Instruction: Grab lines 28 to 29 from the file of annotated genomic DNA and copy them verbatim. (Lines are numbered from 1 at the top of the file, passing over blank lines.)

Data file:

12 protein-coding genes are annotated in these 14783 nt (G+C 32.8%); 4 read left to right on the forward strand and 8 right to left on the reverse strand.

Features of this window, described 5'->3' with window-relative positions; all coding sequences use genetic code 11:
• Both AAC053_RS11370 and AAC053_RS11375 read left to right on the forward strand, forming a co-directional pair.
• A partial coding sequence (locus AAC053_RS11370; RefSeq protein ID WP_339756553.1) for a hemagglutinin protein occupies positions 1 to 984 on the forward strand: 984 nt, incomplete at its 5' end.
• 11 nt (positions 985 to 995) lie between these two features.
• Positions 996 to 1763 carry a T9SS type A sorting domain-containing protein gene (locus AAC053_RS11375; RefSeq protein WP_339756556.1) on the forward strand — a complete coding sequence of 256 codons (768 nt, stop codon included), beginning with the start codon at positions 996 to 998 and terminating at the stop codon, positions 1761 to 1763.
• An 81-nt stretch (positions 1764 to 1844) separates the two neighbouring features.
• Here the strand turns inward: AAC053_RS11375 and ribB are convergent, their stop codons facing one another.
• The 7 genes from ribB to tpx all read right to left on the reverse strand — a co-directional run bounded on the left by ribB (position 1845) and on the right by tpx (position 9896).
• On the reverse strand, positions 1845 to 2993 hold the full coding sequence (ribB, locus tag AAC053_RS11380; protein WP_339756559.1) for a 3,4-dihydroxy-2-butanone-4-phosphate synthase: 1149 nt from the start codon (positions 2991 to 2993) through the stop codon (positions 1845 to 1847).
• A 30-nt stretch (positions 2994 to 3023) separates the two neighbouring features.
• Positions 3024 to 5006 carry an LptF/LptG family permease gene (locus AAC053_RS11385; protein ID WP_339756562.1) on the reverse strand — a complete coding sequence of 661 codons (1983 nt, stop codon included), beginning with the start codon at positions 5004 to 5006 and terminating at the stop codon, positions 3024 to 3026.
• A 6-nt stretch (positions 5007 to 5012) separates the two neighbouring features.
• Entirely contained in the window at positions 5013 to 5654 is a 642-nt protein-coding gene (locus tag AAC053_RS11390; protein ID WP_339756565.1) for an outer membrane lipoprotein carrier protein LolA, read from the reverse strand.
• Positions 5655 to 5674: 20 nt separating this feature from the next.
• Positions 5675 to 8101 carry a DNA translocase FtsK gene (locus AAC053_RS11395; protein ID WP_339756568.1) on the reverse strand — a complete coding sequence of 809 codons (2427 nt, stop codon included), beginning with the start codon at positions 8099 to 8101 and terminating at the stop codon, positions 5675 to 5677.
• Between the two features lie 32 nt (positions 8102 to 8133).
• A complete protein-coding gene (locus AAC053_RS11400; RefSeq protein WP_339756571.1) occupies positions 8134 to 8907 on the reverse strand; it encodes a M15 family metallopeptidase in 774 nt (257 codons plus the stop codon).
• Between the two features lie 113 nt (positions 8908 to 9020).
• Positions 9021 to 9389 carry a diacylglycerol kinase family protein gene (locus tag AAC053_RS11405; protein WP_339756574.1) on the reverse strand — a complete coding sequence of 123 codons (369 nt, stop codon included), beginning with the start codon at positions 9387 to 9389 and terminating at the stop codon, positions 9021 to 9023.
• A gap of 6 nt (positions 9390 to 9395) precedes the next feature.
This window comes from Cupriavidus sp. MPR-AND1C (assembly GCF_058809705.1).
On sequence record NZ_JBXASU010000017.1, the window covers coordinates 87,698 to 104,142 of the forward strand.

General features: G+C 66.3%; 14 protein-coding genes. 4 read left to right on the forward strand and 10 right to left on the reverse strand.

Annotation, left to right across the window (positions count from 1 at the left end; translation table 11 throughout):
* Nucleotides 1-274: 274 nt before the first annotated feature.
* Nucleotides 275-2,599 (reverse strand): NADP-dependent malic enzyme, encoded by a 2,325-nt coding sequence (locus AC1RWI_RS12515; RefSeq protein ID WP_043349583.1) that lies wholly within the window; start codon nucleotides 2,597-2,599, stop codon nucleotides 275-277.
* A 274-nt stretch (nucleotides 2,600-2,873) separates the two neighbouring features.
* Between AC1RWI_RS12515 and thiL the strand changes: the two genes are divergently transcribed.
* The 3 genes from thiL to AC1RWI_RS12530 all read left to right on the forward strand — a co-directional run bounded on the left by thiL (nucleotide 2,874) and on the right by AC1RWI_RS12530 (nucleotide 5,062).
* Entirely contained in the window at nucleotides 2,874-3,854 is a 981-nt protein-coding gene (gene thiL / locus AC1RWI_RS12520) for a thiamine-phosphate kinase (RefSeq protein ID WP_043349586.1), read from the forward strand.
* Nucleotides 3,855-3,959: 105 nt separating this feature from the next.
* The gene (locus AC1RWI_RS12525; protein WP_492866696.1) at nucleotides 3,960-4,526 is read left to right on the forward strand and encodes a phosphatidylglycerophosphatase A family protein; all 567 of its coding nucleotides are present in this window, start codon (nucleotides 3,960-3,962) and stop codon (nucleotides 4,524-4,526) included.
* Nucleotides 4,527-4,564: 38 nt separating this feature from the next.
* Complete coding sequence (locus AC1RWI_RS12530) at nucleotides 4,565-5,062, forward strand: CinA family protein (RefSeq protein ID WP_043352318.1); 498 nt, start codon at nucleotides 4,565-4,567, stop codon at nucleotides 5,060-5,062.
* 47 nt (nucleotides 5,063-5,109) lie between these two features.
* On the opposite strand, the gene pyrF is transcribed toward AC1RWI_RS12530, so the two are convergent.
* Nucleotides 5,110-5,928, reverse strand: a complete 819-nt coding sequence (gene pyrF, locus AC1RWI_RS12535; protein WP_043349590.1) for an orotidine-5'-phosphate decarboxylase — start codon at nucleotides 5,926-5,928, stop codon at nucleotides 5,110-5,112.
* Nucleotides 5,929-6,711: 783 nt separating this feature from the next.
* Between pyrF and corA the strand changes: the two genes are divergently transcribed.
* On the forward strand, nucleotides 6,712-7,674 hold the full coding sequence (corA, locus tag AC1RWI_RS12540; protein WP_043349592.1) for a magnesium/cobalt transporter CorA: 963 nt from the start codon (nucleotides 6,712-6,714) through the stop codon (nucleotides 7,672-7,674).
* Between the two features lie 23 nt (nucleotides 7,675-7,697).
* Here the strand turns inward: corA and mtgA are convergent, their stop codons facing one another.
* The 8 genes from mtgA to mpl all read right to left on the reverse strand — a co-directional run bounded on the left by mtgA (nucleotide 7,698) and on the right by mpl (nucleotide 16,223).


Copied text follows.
* A 274-nt stretch (nucleotides 2,600-2,873) separates the two neighbouring features.
* Between AC1RWI_RS12515 and thiL the strand changes: the two genes are divergently transcribed.